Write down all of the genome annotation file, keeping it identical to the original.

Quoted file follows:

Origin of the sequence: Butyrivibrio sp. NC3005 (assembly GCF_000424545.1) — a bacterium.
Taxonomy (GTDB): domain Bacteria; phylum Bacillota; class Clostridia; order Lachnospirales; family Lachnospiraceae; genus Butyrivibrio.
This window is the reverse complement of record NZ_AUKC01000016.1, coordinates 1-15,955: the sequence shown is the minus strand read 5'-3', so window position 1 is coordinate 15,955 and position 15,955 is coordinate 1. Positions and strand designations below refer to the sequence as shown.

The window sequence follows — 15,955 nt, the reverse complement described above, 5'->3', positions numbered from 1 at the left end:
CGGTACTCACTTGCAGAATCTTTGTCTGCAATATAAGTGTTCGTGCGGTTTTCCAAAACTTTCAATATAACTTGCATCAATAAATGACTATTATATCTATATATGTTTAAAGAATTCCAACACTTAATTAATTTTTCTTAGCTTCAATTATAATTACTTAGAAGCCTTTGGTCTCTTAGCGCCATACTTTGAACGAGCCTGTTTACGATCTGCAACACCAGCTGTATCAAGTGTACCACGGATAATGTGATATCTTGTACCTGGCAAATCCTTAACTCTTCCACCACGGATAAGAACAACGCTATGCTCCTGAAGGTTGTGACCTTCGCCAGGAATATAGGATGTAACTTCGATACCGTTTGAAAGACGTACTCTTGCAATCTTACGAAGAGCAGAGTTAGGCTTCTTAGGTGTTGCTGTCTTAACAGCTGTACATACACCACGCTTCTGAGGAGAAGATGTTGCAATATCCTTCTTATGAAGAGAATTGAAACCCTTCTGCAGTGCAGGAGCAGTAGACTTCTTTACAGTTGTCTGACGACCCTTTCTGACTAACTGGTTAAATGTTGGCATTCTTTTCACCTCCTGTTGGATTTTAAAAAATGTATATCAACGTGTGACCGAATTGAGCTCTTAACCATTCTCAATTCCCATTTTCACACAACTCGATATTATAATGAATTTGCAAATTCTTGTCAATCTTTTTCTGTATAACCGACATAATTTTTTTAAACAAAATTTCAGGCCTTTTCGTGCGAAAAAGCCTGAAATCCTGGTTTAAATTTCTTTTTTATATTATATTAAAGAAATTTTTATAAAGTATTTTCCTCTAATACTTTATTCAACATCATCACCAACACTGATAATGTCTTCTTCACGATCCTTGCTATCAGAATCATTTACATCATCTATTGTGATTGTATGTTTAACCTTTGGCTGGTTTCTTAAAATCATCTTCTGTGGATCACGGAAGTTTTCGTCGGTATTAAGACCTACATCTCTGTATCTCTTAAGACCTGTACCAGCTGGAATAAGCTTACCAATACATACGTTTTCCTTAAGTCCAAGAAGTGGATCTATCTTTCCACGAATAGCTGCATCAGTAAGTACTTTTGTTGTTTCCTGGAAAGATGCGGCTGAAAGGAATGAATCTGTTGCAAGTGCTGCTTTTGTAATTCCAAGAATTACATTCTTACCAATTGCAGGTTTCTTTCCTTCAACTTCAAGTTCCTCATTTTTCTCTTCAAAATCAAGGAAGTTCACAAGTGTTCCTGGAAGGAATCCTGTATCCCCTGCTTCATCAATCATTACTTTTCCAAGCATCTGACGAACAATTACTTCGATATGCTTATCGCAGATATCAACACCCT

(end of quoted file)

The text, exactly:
Origin of the sequence: Butyrivibrio sp. NC3005 (assembly GCF_000424545.1) — a bacterium.
Taxonomy (GTDB): domain Bacteria; phylum Bacillota; class Clostridia; order Lachnospirales; family Lachnospiraceae; genus Butyrivibrio.
This window is the reverse complement of record NZ_AUKC01000016.1, coordinates 1-15,955: the sequence shown is the minus strand read 5'-3', so window position 1 is coordinate 15,955 and position 15,955 is coordinate 1. Positions and strand designations below refer to the sequence as shown.

The window sequence follows — 15,955 nt, the reverse complement described above, 5'->3', positions numbered from 1 at the left end:
CGGTACTCACTTGCAGAATCTTTGTCTGCAATATAAGTGTTCGTGCGGTTTTCCAAAACTTTCAATATAACTTGCATCAATAAATGACTATTATATCTATATATGTTTAAAGAATTCCAACACTTAATTAATTTTTCTTAGCTTCAATTATAATTACTTAGAAGCCTTTGGTCTCTTAGCGCCATACTTTGAACGAGCCTGTTTACGATCTGCAACACCAGCTGTATCAAGTGTACCACGGATAATGTGATATCTTGTACCTGGCAAATCCTTAACTCTTCCACCACGGATAAGAACAACGCTATGCTCCTGAAGGTTGTGACCTTCGCCAGGAATATAGGATGTAACTTCGATACCGTTTGAAAGACGTACTCTTGCAATCTTACGAAGAGCAGAGTTAGGCTTCTTAGGTGTTGCTGTCTTAACAGCTGTACATACACCACGCTTCTGAGGAGAAGATGTTGCAATATCCTTCTTATGAAGAGAATTGAAACCCTTCTGCAGTGCAGGAGCAGTAGACTTCTTTACAGTTGTCTGACGACCCTTTCTGACTAACTGGTTAAATGTTGGCATTCTTTTCACCTCCTGTTGGATTTTAAAAAATGTATATCAACGTGTGACCGAATTGAGCTCTTAACCATTCTCAATTCCCATTTTCACACAACTCGATATTATAATGAATTTGCAAATTCTTGTCAATCTTTTTCTGTATAACCGACATAATTTTTTTAAACAAAATTTCAGGCCTTTTCGTGCGAAAAAGCCTGAAATCCTGGTTTAAATTTCTTTTTTATATTATATTAAAGAAATTTTTATAAAGTATTTTCCTCTAATACTTTATTCAACATCATCACCAACACTGATAATGTCTTCTTCACGATCCTTGCTATCAGAATCATTTACATCATCTATTGTGATTGTATGTTTAACCTTTGGCTGGTTTCTTAAAATCATCTTCTGTGGATCACGGAAGTTTTCGTCGGTATTAAGACCTACATCTCTGTATCTCTTAAGACCTGTACCAGCTGGAATAAGCTTACCAATACATACGTTTTCCTTAAGTCCAAGAAGTGGATCTATCTTTCCACGAATAGCTGCATCAGTAAGTACTTTTGTTGTTTCCTGGAAAGATGCGGCTGAAAGGAATGAATCTGTTGCAAGTGCTGCTTTTGTAATTCCAAGAATTACATTCTTACCAATTGCAGGTTTCTTTCCTTCAACTTCAAGTTCCTCATTTTTCTCTTCAAAATCAAGGAAGTTCACAAGTGTTCCTGGAAGGAATCCTGTATCCCCTGCTTCATCAATCATTACTTTTCCAAGCATCTGACGAACAATTACTTCGATATGCTTATCGCAGATATCAACACCCT